A powerful book can transport its reader to any part of the world — no matter how remote. It can put the reader in the shoes of an adolescent girl in India, a teacher in Kenya, or a mother in Afghanistan. 

For some, books are more than just stories. They’re life lessons. They’re motivation. They’re inspiration. 

At Global Citizen, we believe in the power of stories — and action — to create change for the world’s poorest communities. 

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We also know the stories that lead us to take action to end extreme poverty vary depending on our life experiences. 

That’s why we asked Global Citizens to tell us some of the books that helped them broaden their perspective of the world. Here are their suggestions: 

1. “A Thousand Splendid Suns” by Khaled Hosseini

Taking place in Afghanistan over the course of several decades, “A Thousand Splendid Suns” follows the paths of Mariam and Laila — two women of different ages who are nonetheless brought together in shared experiences of trauma and heartbreak. Their experiences — of child marriage, abuse, loss of family members, and displacement — take place in the context of the disruptive political events simultaneously erupting in their country. 

(Suggestion via Global Citizens Scott C. and Yokary C.)

2. "Mountains Beyond Mountains" by Tracy Kidder

From Haiti to Siberia to Peru, Dr. Paul Farmer brought his vision of not just public health, but also radical hope to some of the world’s most vulnerable populations. In “Mountains Beyond Mountains,” journalist Tracy Kidder sheds light on Farmer’s ambitious dream to “cure the world.” 

(Suggestion via Ryan K., Senior Growth Editor at Global Citizen.)

3. “Behind the Beautiful Forevers” by Katherine Boo

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It’s been estimated that more than 5 million people in Mumbai, India, live in informal communities, or slums. Journalist Katherine Boo’s “Behind the Beautiful Forevers” tells the stories of people living in Mumbai’s slum of Annawadi as they try to lift themselves out of extreme poverty in one of the world’s most challenging contexts. 

(Suggestion via Alexandra S., Business Development Manager at Global Citizen.)

4. “The Joy Luck Club” by Amy Tan

The immense emotional and social breach, but also deep, impenetrable love, that exists between immigrant mothers and their daughters forms the backbone of Amy Tan’s multigenerational novel — set in modern-day San Francisco. Over games of mahjong, four Chinese mothers grapple with the implications of displacement and belonging in America.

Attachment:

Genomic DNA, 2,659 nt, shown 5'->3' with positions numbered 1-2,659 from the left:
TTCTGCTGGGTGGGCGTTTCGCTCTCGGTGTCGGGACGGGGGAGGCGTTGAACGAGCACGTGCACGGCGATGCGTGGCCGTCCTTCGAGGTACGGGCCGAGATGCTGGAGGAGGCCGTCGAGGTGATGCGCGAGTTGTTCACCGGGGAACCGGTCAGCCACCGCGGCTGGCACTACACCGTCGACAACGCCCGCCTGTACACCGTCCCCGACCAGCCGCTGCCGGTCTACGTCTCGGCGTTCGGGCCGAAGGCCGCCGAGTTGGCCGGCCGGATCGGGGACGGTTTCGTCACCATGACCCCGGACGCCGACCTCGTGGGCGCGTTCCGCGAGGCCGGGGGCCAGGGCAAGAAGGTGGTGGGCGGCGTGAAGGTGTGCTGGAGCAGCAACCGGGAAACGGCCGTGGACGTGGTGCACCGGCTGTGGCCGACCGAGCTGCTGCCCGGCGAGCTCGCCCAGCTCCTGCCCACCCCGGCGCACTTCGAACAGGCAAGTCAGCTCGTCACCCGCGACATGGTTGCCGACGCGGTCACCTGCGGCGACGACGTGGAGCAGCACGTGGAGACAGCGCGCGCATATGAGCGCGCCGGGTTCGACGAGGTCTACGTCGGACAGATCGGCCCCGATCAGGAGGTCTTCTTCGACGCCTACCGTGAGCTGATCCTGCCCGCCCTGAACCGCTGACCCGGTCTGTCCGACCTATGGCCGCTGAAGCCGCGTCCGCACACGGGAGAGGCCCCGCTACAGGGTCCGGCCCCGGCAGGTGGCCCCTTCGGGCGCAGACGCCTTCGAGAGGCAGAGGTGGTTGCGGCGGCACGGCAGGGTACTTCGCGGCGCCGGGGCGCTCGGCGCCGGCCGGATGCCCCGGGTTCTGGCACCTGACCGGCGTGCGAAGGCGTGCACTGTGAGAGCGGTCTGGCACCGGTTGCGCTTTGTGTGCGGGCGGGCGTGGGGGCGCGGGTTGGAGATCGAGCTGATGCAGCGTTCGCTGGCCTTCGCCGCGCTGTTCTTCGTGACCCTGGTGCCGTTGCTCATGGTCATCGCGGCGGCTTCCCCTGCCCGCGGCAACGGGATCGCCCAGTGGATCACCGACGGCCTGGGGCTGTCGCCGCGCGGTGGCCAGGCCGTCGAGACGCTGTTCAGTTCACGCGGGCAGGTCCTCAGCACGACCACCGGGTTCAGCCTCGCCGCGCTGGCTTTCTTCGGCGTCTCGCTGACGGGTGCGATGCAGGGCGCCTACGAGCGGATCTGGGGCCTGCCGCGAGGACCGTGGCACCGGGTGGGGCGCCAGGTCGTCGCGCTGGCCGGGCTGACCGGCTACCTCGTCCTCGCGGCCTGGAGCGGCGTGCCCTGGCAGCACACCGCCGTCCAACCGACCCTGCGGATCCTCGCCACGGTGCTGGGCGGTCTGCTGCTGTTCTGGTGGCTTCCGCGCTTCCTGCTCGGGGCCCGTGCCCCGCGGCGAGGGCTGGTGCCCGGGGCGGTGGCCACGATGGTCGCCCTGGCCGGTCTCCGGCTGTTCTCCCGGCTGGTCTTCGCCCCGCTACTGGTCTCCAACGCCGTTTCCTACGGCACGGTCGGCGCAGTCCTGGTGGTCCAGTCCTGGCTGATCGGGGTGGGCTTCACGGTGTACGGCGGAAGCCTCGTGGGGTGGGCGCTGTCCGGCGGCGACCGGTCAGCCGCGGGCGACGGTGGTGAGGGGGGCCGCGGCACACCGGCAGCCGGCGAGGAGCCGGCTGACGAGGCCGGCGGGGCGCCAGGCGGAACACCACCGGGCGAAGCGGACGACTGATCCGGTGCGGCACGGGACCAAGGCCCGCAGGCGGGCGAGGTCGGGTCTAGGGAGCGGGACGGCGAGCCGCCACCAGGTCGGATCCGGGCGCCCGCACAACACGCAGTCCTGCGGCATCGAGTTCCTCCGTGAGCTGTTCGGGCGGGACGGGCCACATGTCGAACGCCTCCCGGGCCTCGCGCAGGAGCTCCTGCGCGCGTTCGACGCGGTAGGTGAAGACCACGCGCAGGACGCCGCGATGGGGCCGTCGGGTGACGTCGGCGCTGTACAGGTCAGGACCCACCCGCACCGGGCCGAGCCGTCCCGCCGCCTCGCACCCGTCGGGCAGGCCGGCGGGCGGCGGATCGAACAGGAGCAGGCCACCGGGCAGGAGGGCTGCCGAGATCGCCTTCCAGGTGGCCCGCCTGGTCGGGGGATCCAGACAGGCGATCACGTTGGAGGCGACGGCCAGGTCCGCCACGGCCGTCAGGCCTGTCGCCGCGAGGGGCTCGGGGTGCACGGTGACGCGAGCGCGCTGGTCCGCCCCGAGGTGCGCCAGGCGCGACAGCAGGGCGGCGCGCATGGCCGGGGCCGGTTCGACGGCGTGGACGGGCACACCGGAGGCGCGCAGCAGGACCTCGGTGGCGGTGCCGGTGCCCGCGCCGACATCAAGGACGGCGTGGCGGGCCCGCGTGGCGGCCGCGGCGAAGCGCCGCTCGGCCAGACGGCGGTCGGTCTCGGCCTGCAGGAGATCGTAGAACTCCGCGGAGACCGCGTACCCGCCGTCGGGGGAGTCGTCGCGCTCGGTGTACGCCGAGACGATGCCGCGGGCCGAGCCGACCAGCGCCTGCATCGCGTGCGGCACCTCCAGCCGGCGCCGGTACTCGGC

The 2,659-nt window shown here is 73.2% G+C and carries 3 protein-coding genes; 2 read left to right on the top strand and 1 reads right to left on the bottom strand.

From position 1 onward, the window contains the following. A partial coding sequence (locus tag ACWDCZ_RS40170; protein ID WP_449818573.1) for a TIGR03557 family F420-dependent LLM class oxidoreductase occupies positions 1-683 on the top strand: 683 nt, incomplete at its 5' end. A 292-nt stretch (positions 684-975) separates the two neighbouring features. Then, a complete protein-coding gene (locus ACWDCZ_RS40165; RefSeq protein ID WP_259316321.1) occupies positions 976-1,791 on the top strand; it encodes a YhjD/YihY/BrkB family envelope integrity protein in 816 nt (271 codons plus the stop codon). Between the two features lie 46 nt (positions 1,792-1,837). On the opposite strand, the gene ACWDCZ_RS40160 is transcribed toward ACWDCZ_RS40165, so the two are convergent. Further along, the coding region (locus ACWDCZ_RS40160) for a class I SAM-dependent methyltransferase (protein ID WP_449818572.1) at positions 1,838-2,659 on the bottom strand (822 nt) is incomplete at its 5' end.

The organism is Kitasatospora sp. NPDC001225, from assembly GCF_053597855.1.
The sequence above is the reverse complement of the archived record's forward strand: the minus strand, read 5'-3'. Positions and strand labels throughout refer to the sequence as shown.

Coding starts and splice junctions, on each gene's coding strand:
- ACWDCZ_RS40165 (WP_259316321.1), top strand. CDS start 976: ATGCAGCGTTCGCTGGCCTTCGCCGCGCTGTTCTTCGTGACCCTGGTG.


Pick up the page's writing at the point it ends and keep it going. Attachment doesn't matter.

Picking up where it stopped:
(Suggestion via Lianne K., Director of Video Production at Global Citizen.) 

5. “Things Fall Apart” by Chinua Achebe

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A novel that takes on one of the defining features of modern human civilization — colonialism — “Things Fall Apart” brings together past and present, old and new, through its towering storytelling. The story follows the challenges Igbo chieftain Okonkwo must face in order to lead his community forward into the future in a new world of colonial conquest.  

(Suggestion via Global Citizens Sapphire S. and Allana F.) 

6. “Americanah” by Chimamanda Ngozi Adichie

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Two Nigerian lovers, Ifemelu and Obinze, confront different challenges when they migrate to the United States and United Kingdom, respectively. Each of them must deal with racial discrimination, entrenched gender norms, and other forms of inequality while also hanging onto their precarious long-distance relationship. 

(Suggestion via Global Citizen Sapphire S.)

7. “The Hate U Give” by Angie Thomas

Billed as a YA novel, “The Hate U Give” is a must-read for people of all ages. A young black girl finds herself drawn into a life of activism after her friend is shot by police. She finds herself confronting not just one police officer, but a judicial system that feels destined to fail her. 

(Suggestion via Global Citizen Riley D.)

8. “Guns, Germs, and Steel” by Jared Diamond

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What are the three factors that have most influenced the world we know today? Well, if you’re Jared Diamond, those would be “Guns, Germs, and Steel.” Diamond’s insightful analysis of the shaping of the modern world crosses not just geographical but also political, social, racial borders to attempt to answer this monumental question. 

(Suggestion via Global Citizen Bryan R.)

9. “The Emperor of All Maladies” - Siddhartha Mukherjee

“The Emperor of All Maladies” is a book for dreamers — for individuals who have been told that tackling the world’s greatest challenges is impossible. The book has been called a “biography” of cancer, but it’s also a roadmap for what it takes to end it and a call to action for those who believe the world can be made better through persistent effort and collaboration. 

(Suggestion via Global Citizen Bryan R.)

10. “Half the Sky” by Nicholas Kristof and Sheryl WuDunn

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This past year, the #MeToo movement has brought together women (and men) across the globe to call for gender equality. This same topic — gender inequality — was the focal point of “Half the Sky,” published a decade before the movement reached critical mass. The book is a call to arms to end the oppression of women — not just in the United States and Europe, but around the world.  

(Suggestion via Davinia J., Global Citizen Youth Advocate.)


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